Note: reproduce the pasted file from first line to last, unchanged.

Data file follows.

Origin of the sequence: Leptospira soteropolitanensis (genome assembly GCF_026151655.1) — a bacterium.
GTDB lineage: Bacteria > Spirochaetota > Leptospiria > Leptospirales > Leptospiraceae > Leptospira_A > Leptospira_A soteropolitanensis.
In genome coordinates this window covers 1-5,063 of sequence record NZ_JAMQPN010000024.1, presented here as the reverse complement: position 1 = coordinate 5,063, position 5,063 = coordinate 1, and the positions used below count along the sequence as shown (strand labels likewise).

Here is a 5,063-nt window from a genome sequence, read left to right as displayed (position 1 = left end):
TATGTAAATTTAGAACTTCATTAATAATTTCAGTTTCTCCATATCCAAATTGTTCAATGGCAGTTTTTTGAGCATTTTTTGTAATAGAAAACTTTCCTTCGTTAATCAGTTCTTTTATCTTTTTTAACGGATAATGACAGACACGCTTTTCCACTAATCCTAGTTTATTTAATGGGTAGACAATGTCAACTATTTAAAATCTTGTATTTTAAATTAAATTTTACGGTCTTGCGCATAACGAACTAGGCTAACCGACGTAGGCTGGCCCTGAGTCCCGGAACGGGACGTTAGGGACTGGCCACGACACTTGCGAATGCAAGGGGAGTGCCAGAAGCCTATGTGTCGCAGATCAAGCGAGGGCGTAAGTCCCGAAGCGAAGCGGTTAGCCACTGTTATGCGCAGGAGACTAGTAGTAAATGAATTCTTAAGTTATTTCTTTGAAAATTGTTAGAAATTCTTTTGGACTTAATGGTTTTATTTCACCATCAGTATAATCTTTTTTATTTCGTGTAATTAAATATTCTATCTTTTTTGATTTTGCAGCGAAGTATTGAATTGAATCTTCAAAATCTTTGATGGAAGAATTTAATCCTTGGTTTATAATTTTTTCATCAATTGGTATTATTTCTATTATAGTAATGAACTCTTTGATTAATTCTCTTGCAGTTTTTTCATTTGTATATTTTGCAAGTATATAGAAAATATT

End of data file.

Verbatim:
Origin of the sequence: Leptospira soteropolitanensis (genome assembly GCF_026151655.1) — a bacterium.
GTDB lineage: Bacteria > Spirochaetota > Leptospiria > Leptospirales > Leptospiraceae > Leptospira_A > Leptospira_A soteropolitanensis.
In genome coordinates this window covers 1-5,063 of sequence record NZ_JAMQPN010000024.1, presented here as the reverse complement: position 1 = coordinate 5,063, position 5,063 = coordinate 1, and the positions used below count along the sequence as shown (strand labels likewise).

Here is a 5,063-nt window from a genome sequence, read left to right as displayed (position 1 = left end):
TATGTAAATTTAGAACTTCATTAATAATTTCAGTTTCTCCATATCCAAATTGTTCAATGGCAGTTTTTTGAGCATTTTTTGTAATAGAAAACTTTCCTTCGTTAATCAGTTCTTTTATCTTTTTTAACGGATAATGACAGACACGCTTTTCCACTAATCCTAGTTTATTTAATGGGTAGACAATGTCAACTATTTAAAATCTTGTATTTTAAATTAAATTTTACGGTCTTGCGCATAACGAACTAGGCTAACCGACGTAGGCTGGCCCTGAGTCCCGGAACGGGACGTTAGGGACTGGCCACGACACTTGCGAATGCAAGGGGAGTGCCAGAAGCCTATGTGTCGCAGATCAAGCGAGGGCGTAAGTCCCGAAGCGAAGCGGTTAGCCACTGTTATGCGCAGGAGACTAGTAGTAAATGAATTCTTAAGTTATTTCTTTGAAAATTGTTAGAAATTCTTTTGGACTTAATGGTTTTATTTCACCATCAGTATAATCTTTTTTATTTCGTGTAATTAAATATTCTATCTTTTTTGATTTTGCAGCGAAGTATTGAATTGAATCTTCAAAATCTTTGATGGAAGAATTTAATCCTTGGTTTATAATTTTTTCATCAATTGGTATTATTTCTATTATAGTAATGAACTCTTTGATTAATTCTCTTGCAGTTTTTTCATTTGTATATTTTGCAAGTATATAGAAAATATT